AA Bombshell

Discussion in 'Parent Emeritus' started by HeadlightsMom, Oct 19, 2014.

  1. HeadlightsMom

    HeadlightsMom Well-Known Member

    difficult child called last night distraught, in tears, amp'd up. Can't really blame him --- he unexpectedly ran into one of the abusers (every kind of abuse) from his youth last night at an AA meeting. The worst one -- the one whose actions caused him to be brought into foster care and, ultimately, into our family. difficult child has not seen this person since he was 5, but, as you can imagine, memories and feelings came racing back. He wanted to assault the abuser. difficult child confronted the abuser and "had it out" verbally, but did not assault him. Abuser knew who difficult child was. Abuser said bizarre, nonsense things to difficult child. difficult child was even taken aback by abuser's appearance. difficult child fled, very distressed......wanting to use.

    Instead, difficult child called us and begged to come stay with us last night as we are some of the only clean and sober people he knows. We agreed. He did not use last night (that I know of). His emotions were real, understandable, and overwhelming. We had a good night with difficult child last night and he seems better today -- though still all jumbled up inside, saying he's edgy. We're very proud of difficult child for not assaulting the abuser, but leaving. This is NOT difficult child's normal response. This is a huge step in maturity for him.....especially given running into the abuser. And, honestly, we're pretty proud of difficult child's step forward into maturity.

    Adding hate to hate doesn't help. Adding crime to crime doesn't help.

    Only adding light to dark helps.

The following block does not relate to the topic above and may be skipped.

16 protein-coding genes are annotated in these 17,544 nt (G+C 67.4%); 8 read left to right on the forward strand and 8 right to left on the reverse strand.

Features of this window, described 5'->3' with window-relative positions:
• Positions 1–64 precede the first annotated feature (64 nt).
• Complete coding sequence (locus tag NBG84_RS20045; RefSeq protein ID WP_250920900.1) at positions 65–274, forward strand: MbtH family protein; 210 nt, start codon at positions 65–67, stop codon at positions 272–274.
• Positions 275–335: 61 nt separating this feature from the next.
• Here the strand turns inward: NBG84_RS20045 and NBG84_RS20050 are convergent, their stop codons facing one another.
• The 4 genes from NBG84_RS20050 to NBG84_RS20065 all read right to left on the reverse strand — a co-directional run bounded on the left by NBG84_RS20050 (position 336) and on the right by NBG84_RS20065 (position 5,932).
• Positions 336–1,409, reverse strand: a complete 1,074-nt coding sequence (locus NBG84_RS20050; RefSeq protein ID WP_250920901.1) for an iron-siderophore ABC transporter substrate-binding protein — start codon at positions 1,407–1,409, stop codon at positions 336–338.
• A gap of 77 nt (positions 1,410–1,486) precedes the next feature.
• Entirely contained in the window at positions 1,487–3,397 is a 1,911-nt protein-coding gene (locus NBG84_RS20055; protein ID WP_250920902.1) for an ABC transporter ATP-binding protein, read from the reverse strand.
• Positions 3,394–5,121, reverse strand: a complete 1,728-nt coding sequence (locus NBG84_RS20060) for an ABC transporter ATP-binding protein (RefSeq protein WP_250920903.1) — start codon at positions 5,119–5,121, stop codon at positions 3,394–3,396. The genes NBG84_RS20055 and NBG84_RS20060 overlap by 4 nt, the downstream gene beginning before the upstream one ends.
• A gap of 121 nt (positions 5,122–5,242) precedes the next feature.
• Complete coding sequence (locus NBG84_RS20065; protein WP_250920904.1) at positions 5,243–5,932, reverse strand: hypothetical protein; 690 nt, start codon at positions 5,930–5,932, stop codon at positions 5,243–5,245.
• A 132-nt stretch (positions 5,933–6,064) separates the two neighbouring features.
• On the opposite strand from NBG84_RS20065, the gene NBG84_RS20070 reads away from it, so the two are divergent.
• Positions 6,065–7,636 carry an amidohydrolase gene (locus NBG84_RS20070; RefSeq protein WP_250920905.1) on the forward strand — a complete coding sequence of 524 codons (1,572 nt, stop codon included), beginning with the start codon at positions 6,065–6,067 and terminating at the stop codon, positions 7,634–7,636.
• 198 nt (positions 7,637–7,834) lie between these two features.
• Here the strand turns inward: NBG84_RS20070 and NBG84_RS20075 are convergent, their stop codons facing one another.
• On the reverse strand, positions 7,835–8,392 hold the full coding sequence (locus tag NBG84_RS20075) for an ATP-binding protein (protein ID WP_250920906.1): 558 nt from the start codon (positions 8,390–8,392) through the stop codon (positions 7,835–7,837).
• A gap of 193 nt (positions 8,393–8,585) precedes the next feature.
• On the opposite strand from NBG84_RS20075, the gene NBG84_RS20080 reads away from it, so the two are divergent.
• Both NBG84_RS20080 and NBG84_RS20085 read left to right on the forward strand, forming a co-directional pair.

We did have a good night last night. difficult child asked to stay a few days (3-4?). We discussed it for hours last night, laying down boundaries for this 3-4 day stay. He agreed to the boundaries. We haven't spent 3-4 days together with difficult child in years (like at least 5 yrs). Not sure how it'll go.

    Here's the thing, though...... As much as I'm hoping and gaining some trust back for difficult child, I'm still vigilant and believe only what I see. And, honestly, I'm a little hesitant to have him here for 3-4 days. He's been fine.....IN THE PRESENT. But I have so, so, soooooo many memories of THE PAST. I do not want to recreate old scenarios or patterns. difficult child, husband and I spoke very openly about this all last night. Told him everything I'm telling you all here. He heard us and seemed surprised at the degree of downright PTSD we felt (and, to some degree, still carry in us) that he inflicted on us over the years. Is that legit surprise?

    Strange place to be. Hmmmm.... difficult child said he feels conflicted about our relationship. I'd have to say, in fairness, so do husband and I (feel conflicted about difficult child).

    We spent all those years hoping for him.
    Then we spent all those years erecting HUGE boundaries around us.
    Now we still have the boundaries (will always have some), but feel hope creeping in bit by bit.

    Feel a little like a blender is mixing all of those emotions together inside me.